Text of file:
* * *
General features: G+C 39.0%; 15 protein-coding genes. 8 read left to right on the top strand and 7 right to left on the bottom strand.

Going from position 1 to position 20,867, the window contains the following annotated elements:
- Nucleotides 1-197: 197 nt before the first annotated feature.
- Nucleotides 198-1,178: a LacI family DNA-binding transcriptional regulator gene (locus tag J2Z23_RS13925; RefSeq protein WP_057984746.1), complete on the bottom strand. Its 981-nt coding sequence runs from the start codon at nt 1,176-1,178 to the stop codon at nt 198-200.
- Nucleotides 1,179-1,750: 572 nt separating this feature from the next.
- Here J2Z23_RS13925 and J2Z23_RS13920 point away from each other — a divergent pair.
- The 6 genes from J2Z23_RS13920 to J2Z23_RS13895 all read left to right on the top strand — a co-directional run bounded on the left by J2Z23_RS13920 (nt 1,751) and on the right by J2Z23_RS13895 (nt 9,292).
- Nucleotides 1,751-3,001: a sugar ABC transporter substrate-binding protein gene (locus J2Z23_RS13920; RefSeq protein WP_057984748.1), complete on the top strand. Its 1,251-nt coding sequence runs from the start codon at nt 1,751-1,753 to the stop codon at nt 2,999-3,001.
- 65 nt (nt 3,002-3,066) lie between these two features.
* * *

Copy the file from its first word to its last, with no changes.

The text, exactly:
General features: G+C 39.0%; 15 protein-coding genes. 8 read left to right on the top strand and 7 right to left on the bottom strand.

Going from position 1 to position 20,867, the window contains the following annotated elements:
- Nucleotides 1-197: 197 nt before the first annotated feature.
- Nucleotides 198-1,178: a LacI family DNA-binding transcriptional regulator gene (locus tag J2Z23_RS13925; RefSeq protein WP_057984746.1), complete on the bottom strand. Its 981-nt coding sequence runs from the start codon at nt 1,176-1,178 to the stop codon at nt 198-200.
- Nucleotides 1,179-1,750: 572 nt separating this feature from the next.
- Here J2Z23_RS13925 and J2Z23_RS13920 point away from each other — a divergent pair.
- The 6 genes from J2Z23_RS13920 to J2Z23_RS13895 all read left to right on the top strand — a co-directional run bounded on the left by J2Z23_RS13920 (nt 1,751) and on the right by J2Z23_RS13895 (nt 9,292).
- Nucleotides 1,751-3,001: a sugar ABC transporter substrate-binding protein gene (locus J2Z23_RS13920; RefSeq protein WP_057984748.1), complete on the top strand. Its 1,251-nt coding sequence runs from the start codon at nt 1,751-1,753 to the stop codon at nt 2,999-3,001.
- 65 nt (nt 3,002-3,066) lie between these two features.